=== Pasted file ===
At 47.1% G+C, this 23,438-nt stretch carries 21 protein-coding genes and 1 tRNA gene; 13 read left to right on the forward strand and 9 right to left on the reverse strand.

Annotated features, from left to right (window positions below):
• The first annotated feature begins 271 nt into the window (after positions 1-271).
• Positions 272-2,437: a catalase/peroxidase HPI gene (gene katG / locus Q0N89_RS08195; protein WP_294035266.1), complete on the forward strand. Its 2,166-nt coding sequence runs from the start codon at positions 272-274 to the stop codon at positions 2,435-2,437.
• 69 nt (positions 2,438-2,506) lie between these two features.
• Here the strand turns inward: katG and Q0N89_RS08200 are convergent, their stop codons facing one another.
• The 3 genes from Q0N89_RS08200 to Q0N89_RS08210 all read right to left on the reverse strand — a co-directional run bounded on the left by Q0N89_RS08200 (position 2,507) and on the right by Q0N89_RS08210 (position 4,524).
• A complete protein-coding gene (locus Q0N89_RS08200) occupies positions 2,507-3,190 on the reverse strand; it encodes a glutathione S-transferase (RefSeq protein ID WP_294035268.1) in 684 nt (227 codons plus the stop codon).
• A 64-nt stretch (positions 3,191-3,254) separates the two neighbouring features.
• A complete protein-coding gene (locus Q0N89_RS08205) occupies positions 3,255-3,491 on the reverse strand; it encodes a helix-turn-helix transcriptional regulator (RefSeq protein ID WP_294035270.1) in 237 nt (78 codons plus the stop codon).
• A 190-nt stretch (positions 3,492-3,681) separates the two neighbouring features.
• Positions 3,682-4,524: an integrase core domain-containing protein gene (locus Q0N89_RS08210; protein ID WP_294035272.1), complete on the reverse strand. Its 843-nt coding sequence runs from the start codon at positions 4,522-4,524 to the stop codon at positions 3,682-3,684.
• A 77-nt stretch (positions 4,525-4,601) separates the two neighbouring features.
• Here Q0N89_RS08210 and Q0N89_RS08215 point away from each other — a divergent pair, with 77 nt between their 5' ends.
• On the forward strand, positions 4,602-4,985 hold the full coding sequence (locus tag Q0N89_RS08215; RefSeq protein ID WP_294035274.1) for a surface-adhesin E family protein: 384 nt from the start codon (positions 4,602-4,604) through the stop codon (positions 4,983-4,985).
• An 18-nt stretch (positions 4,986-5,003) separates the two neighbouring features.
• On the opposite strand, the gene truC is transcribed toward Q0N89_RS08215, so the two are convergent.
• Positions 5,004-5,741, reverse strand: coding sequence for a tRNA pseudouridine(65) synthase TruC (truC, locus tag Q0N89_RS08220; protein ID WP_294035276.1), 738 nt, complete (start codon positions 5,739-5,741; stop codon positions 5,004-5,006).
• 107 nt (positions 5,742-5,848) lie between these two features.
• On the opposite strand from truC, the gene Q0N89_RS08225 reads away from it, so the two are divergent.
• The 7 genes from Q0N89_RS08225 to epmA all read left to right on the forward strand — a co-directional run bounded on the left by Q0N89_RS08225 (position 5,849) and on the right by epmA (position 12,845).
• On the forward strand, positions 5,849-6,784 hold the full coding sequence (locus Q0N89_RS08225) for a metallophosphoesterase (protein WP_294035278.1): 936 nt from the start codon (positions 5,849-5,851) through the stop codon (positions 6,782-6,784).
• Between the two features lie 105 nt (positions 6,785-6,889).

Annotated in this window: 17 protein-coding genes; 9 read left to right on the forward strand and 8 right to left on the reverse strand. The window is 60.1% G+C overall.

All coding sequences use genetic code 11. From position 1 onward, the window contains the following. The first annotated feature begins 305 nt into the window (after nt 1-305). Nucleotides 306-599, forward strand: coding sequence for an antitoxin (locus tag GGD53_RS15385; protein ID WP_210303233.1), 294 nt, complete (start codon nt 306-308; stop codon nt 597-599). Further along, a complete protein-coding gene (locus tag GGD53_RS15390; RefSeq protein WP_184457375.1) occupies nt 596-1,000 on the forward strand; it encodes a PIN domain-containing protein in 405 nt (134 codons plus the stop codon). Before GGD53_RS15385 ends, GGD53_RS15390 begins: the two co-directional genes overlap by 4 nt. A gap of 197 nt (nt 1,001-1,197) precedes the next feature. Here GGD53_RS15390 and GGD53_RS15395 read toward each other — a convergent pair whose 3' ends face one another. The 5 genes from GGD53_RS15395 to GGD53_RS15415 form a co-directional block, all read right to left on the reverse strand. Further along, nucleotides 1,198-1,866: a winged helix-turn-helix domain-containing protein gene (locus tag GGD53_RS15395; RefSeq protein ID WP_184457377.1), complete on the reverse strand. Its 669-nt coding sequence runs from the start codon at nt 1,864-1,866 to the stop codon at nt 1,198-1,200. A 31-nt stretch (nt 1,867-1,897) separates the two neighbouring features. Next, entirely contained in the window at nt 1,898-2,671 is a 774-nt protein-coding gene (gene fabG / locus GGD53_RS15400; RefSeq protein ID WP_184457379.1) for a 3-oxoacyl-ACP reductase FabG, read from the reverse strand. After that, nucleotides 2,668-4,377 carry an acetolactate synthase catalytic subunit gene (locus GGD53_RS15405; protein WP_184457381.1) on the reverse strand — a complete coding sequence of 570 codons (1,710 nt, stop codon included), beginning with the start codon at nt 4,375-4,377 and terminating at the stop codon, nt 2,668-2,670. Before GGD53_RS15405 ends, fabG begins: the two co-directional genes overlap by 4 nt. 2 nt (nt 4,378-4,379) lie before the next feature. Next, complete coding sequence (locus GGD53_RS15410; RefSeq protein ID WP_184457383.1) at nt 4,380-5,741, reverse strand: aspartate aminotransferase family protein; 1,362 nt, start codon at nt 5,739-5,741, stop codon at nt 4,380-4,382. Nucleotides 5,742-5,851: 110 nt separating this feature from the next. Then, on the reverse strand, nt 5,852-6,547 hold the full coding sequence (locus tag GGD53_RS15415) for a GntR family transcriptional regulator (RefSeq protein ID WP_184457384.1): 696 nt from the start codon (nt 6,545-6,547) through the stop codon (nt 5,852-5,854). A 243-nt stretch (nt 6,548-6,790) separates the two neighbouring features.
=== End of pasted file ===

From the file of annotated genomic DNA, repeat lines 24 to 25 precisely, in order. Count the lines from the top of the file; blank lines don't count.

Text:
Annotated in this window: 17 protein-coding genes; 9 read left to right on the forward strand and 8 right to left on the reverse strand. The window is 60.1% G+C overall.

All coding sequences use genetic code 11. From position 1 onward, the window contains the following. The first annotated feature begins 305 nt into the window (after nt 1-305). Nucleotides 306-599, forward strand: coding sequence for an antitoxin (locus tag GGD53_RS15385; protein ID WP_210303233.1), 294 nt, complete (start codon nt 306-308; stop codon nt 597-599). Further along, a complete protein-coding gene (locus tag GGD53_RS15390; RefSeq protein WP_184457375.1) occupies nt 596-1,000 on the forward strand; it encodes a PIN domain-containing protein in 405 nt (134 codons plus the stop codon). Before GGD53_RS15385 ends, GGD53_RS15390 begins: the two co-directional genes overlap by 4 nt. A gap of 197 nt (nt 1,001-1,197) precedes the next feature. Here GGD53_RS15390 and GGD53_RS15395 read toward each other — a convergent pair whose 3' ends face one another. The 5 genes from GGD53_RS15395 to GGD53_RS15415 form a co-directional block, all read right to left on the reverse strand. Further along, nucleotides 1,198-1,866: a winged helix-turn-helix domain-containing protein gene (locus tag GGD53_RS15395; RefSeq protein ID WP_184457377.1), complete on the reverse strand. Its 669-nt coding sequence runs from the start codon at nt 1,864-1,866 to the stop codon at nt 1,198-1,200. A 31-nt stretch (nt 1,867-1,897) separates the two neighbouring features. Next, entirely contained in the window at nt 1,898-2,671 is a 774-nt protein-coding gene (gene fabG / locus GGD53_RS15400; RefSeq protein ID WP_184457379.1) for a 3-oxoacyl-ACP reductase FabG, read from the reverse strand. After that, nucleotides 2,668-4,377 carry an acetolactate synthase catalytic subunit gene (locus GGD53_RS15405; protein WP_184457381.1) on the reverse strand — a complete coding sequence of 570 codons (1,710 nt, stop codon included), beginning with the start codon at nt 4,375-4,377 and terminating at the stop codon, nt 2,668-2,670. Before GGD53_RS15405 ends, fabG begins: the two co-directional genes overlap by 4 nt. 2 nt (nt 4,378-4,379) lie before the next feature. Next, complete coding sequence (locus GGD53_RS15410; RefSeq protein ID WP_184457383.1) at nt 4,380-5,741, reverse strand: aspartate aminotransferase family protein; 1,362 nt, start codon at nt 5,739-5,741, stop codon at nt 4,380-4,382. Nucleotides 5,742-5,851: 110 nt separating this feature from the next. Then, on the reverse strand, nt 5,852-6,547 hold the full coding sequence (locus tag GGD53_RS15415) for a GntR family transcriptional regulator (RefSeq protein ID WP_184457384.1): 696 nt from the start codon (nt 6,545-6,547) through the stop codon (nt 5,852-5,854). A 243-nt stretch (nt 6,548-6,790) separates the two neighbouring features.